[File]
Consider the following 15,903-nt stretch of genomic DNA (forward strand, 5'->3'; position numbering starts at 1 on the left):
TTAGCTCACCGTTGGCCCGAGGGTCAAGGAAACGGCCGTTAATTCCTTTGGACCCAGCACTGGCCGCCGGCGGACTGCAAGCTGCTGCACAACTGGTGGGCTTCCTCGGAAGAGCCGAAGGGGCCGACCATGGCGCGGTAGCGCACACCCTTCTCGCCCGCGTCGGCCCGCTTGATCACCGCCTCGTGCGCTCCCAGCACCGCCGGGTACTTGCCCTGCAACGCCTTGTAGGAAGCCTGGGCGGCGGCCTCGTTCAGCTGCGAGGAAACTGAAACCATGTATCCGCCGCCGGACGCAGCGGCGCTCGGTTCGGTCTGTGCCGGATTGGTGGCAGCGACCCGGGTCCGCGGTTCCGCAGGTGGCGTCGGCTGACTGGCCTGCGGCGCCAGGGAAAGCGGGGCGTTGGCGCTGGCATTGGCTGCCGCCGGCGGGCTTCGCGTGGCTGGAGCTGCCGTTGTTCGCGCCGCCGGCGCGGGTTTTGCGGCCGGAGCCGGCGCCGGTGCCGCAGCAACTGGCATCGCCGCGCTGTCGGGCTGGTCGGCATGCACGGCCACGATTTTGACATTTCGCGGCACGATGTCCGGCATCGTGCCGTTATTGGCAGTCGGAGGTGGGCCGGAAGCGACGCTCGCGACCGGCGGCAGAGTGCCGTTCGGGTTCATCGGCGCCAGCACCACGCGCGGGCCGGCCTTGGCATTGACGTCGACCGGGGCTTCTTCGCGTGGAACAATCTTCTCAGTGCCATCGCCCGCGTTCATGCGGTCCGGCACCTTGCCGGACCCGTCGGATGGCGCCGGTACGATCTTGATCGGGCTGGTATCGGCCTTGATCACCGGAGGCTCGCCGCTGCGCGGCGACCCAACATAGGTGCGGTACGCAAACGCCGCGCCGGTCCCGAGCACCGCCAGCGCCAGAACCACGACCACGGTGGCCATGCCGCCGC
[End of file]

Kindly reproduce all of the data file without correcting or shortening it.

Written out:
Consider the following 15,903-nt stretch of genomic DNA (forward strand, 5'->3'; position numbering starts at 1 on the left):
TTAGCTCACCGTTGGCCCGAGGGTCAAGGAAACGGCCGTTAATTCCTTTGGACCCAGCACTGGCCGCCGGCGGACTGCAAGCTGCTGCACAACTGGTGGGCTTCCTCGGAAGAGCCGAAGGGGCCGACCATGGCGCGGTAGCGCACACCCTTCTCGCCCGCGTCGGCCCGCTTGATCACCGCCTCGTGCGCTCCCAGCACCGCCGGGTACTTGCCCTGCAACGCCTTGTAGGAAGCCTGGGCGGCGGCCTCGTTCAGCTGCGAGGAAACTGAAACCATGTATCCGCCGCCGGACGCAGCGGCGCTCGGTTCGGTCTGTGCCGGATTGGTGGCAGCGACCCGGGTCCGCGGTTCCGCAGGTGGCGTCGGCTGACTGGCCTGCGGCGCCAGGGAAAGCGGGGCGTTGGCGCTGGCATTGGCTGCCGCCGGCGGGCTTCGCGTGGCTGGAGCTGCCGTTGTTCGCGCCGCCGGCGCGGGTTTTGCGGCCGGAGCCGGCGCCGGTGCCGCAGCAACTGGCATCGCCGCGCTGTCGGGCTGGTCGGCATGCACGGCCACGATTTTGACATTTCGCGGCACGATGTCCGGCATCGTGCCGTTATTGGCAGTCGGAGGTGGGCCGGAAGCGACGCTCGCGACCGGCGGCAGAGTGCCGTTCGGGTTCATCGGCGCCAGCACCACGCGCGGGCCGGCCTTGGCATTGACGTCGACCGGGGCTTCTTCGCGTGGAACAATCTTCTCAGTGCCATCGCCCGCGTTCATGCGGTCCGGCACCTTGCCGGACCCGTCGGATGGCGCCGGTACGATCTTGATCGGGCTGGTATCGGCCTTGATCACCGGAGGCTCGCCGCTGCGCGGCGACCCAACATAGGTGCGGTACGCAAACGCCGCGCCGGTCCCGAGCACCGCCAGCGCCAGAACCACGACCACGGTGGCCATGCCGCCGC